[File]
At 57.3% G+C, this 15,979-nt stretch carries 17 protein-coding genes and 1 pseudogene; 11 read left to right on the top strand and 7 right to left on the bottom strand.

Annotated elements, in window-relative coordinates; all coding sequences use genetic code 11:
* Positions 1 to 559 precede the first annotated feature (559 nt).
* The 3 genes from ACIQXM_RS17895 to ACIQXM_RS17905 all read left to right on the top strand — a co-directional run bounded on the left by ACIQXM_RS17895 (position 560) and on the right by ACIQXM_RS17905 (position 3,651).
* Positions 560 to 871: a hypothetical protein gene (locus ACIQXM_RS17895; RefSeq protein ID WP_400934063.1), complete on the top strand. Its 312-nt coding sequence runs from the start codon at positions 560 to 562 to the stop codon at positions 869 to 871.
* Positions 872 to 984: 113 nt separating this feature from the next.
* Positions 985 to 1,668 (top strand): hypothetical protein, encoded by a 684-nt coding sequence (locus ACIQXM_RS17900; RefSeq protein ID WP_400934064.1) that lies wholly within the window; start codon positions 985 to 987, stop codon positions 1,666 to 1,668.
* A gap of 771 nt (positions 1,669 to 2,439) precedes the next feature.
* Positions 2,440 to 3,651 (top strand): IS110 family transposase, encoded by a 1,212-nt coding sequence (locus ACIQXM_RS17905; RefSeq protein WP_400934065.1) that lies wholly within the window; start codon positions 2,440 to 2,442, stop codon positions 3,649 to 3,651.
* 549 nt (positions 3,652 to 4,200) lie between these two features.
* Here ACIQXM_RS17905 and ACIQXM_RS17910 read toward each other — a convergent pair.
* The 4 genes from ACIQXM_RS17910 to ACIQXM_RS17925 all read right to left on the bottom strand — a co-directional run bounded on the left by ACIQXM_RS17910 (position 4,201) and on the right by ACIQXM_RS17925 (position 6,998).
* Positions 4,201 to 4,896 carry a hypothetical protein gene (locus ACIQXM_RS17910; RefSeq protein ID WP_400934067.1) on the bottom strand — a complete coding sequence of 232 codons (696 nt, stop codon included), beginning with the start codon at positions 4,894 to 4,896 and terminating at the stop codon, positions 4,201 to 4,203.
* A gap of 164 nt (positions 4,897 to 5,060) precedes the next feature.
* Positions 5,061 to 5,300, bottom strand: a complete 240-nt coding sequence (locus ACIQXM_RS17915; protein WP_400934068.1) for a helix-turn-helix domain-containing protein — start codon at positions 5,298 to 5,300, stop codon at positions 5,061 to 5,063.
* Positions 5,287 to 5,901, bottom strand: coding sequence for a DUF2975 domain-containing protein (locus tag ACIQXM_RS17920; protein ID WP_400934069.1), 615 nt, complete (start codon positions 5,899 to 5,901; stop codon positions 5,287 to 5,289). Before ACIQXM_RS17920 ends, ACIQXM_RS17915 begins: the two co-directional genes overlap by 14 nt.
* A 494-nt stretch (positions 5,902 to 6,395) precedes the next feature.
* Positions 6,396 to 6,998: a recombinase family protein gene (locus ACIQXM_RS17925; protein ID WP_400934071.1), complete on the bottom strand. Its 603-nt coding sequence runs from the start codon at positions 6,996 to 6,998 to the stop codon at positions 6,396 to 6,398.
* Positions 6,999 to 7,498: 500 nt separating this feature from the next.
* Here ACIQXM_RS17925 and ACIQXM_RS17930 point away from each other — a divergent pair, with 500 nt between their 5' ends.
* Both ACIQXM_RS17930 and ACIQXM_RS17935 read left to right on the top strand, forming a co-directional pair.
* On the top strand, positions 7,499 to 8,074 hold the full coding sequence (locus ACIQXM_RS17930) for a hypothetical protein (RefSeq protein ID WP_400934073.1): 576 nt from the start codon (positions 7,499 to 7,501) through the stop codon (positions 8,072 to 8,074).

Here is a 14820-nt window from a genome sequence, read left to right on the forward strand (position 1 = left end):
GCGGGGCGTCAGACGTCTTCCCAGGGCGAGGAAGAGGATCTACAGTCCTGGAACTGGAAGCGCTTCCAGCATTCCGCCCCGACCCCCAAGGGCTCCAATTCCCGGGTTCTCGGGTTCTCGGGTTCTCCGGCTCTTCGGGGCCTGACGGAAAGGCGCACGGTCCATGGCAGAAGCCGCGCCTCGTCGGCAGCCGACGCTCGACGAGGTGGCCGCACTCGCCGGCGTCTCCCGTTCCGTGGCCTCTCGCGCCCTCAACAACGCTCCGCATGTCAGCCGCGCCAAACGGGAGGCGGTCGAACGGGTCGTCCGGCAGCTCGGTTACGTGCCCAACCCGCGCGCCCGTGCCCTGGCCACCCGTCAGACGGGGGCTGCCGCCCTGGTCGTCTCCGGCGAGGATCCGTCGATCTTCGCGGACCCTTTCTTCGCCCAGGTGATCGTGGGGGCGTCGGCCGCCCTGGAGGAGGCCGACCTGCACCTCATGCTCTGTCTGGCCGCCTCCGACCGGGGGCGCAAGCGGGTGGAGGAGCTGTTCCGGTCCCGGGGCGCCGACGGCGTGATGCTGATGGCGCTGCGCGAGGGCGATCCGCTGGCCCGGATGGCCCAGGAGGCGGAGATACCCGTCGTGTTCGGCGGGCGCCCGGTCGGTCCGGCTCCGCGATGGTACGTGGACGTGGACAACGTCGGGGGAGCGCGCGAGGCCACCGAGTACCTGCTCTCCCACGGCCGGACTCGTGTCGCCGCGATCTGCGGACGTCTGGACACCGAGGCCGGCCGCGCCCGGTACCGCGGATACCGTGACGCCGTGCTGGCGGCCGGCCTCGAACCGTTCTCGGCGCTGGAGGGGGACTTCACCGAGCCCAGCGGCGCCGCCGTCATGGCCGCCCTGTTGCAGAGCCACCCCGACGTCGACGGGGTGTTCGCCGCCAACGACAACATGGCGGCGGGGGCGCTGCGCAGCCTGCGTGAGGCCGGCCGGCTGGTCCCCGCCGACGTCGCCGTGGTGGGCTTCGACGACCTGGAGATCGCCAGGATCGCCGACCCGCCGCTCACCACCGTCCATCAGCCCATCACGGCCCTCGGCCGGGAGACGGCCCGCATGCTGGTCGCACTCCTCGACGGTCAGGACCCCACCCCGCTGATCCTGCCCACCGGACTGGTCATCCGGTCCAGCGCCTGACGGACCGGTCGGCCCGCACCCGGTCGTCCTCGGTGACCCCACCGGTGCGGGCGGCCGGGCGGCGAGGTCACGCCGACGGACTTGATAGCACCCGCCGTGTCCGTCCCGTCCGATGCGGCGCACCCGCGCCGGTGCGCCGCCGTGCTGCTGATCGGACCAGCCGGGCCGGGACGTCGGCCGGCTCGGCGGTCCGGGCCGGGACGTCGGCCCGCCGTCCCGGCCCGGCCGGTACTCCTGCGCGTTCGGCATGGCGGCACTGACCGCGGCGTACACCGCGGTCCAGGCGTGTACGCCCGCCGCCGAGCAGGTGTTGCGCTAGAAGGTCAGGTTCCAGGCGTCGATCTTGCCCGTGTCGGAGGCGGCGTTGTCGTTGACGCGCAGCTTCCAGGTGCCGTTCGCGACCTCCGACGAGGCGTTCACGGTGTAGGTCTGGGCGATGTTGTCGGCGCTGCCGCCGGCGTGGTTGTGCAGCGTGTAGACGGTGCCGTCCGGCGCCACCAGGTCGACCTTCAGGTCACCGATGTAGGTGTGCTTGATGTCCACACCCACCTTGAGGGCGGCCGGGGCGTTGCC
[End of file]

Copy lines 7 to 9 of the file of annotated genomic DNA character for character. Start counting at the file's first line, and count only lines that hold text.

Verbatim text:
* Positions 985 to 1,668 (top strand): hypothetical protein, encoded by a 684-nt coding sequence (locus ACIQXM_RS17900; RefSeq protein ID WP_400934064.1) that lies wholly within the window; start codon positions 985 to 987, stop codon positions 1,666 to 1,668.
* A gap of 771 nt (positions 1,669 to 2,439) precedes the next feature.
* Positions 2,440 to 3,651 (top strand): IS110 family transposase, encoded by a 1,212-nt coding sequence (locus ACIQXM_RS17905; RefSeq protein WP_400934065.1) that lies wholly within the window; start codon positions 2,440 to 2,442, stop codon positions 3,649 to 3,651.